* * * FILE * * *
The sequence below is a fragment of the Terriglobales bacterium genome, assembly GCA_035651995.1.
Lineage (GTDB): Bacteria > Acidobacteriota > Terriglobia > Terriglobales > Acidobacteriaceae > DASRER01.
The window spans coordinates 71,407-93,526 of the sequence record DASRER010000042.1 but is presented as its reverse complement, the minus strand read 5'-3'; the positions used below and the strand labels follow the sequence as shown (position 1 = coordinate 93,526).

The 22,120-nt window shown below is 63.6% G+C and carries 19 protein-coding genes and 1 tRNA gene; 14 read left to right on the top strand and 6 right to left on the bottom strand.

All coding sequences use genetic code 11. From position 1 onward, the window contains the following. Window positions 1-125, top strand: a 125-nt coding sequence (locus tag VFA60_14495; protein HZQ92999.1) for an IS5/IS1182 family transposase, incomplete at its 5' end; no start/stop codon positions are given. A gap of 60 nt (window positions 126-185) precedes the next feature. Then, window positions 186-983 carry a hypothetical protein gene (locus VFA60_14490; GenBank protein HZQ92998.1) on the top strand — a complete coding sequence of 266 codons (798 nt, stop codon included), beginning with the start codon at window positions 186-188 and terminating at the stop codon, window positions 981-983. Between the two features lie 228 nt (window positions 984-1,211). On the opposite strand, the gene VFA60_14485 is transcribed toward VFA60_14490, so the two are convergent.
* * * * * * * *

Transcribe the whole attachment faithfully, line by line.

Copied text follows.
The sequence below is a fragment of the Terriglobales bacterium genome, assembly GCA_035651995.1.
Lineage (GTDB): Bacteria > Acidobacteriota > Terriglobia > Terriglobales > Acidobacteriaceae > DASRER01.
The window spans coordinates 71,407-93,526 of the sequence record DASRER010000042.1 but is presented as its reverse complement, the minus strand read 5'-3'; the positions used below and the strand labels follow the sequence as shown (position 1 = coordinate 93,526).

The 22,120-nt window shown below is 63.6% G+C and carries 19 protein-coding genes and 1 tRNA gene; 14 read left to right on the top strand and 6 right to left on the bottom strand.

All coding sequences use genetic code 11. From position 1 onward, the window contains the following. Window positions 1-125, top strand: a 125-nt coding sequence (locus tag VFA60_14495; protein HZQ92999.1) for an IS5/IS1182 family transposase, incomplete at its 5' end; no start/stop codon positions are given. A gap of 60 nt (window positions 126-185) precedes the next feature. Then, window positions 186-983 carry a hypothetical protein gene (locus VFA60_14490; GenBank protein HZQ92998.1) on the top strand — a complete coding sequence of 266 codons (798 nt, stop codon included), beginning with the start codon at window positions 186-188 and terminating at the stop codon, window positions 981-983. Between the two features lie 228 nt (window positions 984-1,211). On the opposite strand, the gene VFA60_14485 is transcribed toward VFA60_14490, so the two are convergent.